Published: Fri, June 15, 2018
Global News | By Blake Casey

House won't take on immigration without Trump's support, after Trump expresses doubts

House won't take on immigration without Trump's support, after Trump expresses doubts

The Democrats forced that law upon our nation.

"We don't want kids to be separated from their parents". In an interview on "Fox & Friends" Friday morning, President Donald Trump announced that he will not sign a moderate immigration bill.

"Everything we've heard has been very negative", House Minority Leader Nancy Pelosi said when asked whether Democrats might support it.

Democrats are opposed to both bills, and neither measure is expected to pass.

A leading House Republican says the chamber won't tackle immigration legislation unless President Trump supports it. While the conservative measure is seen as virtually certain to lose, party leaders have nurtured hopes that the compromise bill could pass.

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While the GOP proposal was described by the Washington Post as a "solution", the plan would continue the mass and unjust detention of asylum-seeking families while keeping parents and children together in prison facilities-a far-cry from the humane alternatives proposed by rights groups and progressive lawmakers.

Trump's opposition may come as surprise to House Republican leadership, who have said they have the president's support. yan, who earlier this weeksaid he was working "hand in glove" with the administration, has said he will allow votes next week on two immigration measures: the compromise plan and a hardline bill backed by a bloc of conservatives.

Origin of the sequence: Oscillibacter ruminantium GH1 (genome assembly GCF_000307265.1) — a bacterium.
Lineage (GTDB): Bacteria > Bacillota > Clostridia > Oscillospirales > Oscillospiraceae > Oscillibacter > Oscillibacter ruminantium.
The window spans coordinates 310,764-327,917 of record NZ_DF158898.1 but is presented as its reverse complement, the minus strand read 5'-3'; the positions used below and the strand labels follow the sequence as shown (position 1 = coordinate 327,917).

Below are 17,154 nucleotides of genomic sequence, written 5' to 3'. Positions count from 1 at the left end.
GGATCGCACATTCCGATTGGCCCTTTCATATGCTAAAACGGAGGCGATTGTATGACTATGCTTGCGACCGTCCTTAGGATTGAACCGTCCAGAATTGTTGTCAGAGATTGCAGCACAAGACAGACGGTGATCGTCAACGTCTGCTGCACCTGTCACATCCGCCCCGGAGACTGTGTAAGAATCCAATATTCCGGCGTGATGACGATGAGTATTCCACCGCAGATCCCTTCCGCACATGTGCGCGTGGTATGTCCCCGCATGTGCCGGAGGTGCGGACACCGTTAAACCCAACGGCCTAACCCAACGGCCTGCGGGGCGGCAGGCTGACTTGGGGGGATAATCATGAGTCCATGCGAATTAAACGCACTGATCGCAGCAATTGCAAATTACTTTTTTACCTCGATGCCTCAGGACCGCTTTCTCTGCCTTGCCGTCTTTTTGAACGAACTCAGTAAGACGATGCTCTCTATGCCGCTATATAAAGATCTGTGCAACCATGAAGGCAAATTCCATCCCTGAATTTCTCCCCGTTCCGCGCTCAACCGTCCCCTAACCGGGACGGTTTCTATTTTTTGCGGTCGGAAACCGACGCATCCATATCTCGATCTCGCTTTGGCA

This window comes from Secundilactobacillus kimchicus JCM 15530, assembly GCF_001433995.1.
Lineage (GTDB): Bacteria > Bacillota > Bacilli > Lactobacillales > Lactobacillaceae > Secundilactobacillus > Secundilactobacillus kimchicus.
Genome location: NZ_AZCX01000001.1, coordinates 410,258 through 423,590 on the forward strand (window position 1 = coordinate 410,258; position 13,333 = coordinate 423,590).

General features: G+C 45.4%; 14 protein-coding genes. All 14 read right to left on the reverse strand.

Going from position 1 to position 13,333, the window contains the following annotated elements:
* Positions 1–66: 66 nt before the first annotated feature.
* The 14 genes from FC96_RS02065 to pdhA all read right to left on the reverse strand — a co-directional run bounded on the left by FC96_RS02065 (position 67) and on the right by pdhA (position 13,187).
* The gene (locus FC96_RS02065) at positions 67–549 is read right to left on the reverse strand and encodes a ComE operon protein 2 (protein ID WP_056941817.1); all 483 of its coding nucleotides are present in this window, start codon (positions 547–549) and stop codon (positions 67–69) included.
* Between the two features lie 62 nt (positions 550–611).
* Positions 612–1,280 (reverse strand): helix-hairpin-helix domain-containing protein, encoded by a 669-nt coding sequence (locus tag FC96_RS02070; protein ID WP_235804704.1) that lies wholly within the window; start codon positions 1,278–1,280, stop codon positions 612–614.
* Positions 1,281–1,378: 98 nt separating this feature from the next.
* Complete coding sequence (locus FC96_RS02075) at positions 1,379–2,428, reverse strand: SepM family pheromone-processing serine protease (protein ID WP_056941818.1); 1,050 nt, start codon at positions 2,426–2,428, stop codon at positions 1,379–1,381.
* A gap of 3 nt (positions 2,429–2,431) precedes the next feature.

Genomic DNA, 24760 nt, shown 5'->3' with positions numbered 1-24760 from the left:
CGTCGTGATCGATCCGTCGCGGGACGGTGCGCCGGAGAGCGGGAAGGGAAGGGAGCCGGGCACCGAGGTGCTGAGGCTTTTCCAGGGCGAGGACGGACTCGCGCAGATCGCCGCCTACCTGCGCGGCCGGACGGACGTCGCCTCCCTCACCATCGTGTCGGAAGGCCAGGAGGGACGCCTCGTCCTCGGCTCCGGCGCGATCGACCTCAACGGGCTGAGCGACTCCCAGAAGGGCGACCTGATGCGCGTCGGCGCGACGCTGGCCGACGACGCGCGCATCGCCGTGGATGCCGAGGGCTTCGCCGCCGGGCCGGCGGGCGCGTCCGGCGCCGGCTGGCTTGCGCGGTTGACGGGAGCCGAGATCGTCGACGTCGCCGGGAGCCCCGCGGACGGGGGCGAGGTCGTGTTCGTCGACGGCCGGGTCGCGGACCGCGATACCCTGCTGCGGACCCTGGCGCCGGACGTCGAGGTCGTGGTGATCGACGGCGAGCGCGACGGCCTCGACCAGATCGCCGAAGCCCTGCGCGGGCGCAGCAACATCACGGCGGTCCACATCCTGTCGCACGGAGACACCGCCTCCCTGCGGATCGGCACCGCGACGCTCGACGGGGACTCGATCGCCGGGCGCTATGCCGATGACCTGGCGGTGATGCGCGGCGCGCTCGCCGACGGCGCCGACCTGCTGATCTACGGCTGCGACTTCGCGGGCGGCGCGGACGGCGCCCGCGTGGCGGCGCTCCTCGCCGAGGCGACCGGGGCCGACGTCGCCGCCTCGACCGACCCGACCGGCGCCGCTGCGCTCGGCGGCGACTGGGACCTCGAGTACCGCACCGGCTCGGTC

In an exchange with White House Press Secretary Sarah Huckabee Sanders during a raucous press briefing on Thursday, CBS News reporter Paula Reid-who covers legal affairs and the Trump Justice Department-called out White House Press Secretary Sarah Huckabee Sanders' erroneous claim that the Trump administration is merely following the law when it rips young children from their mothers' arms. "And we believe, because of the court ruling, this will require a legislative change".

Up to 1.8 million young Dreamers, mostly Hispanics who entered the country illegally years ago as children, could qualify for protection under the more moderate of the two Republican bills. "We need a wall", he said.

While both bills include the White House's request for $25 billion in additional border security provisions, Trump added a sticking point that "if we don't have the wall there's no bill".

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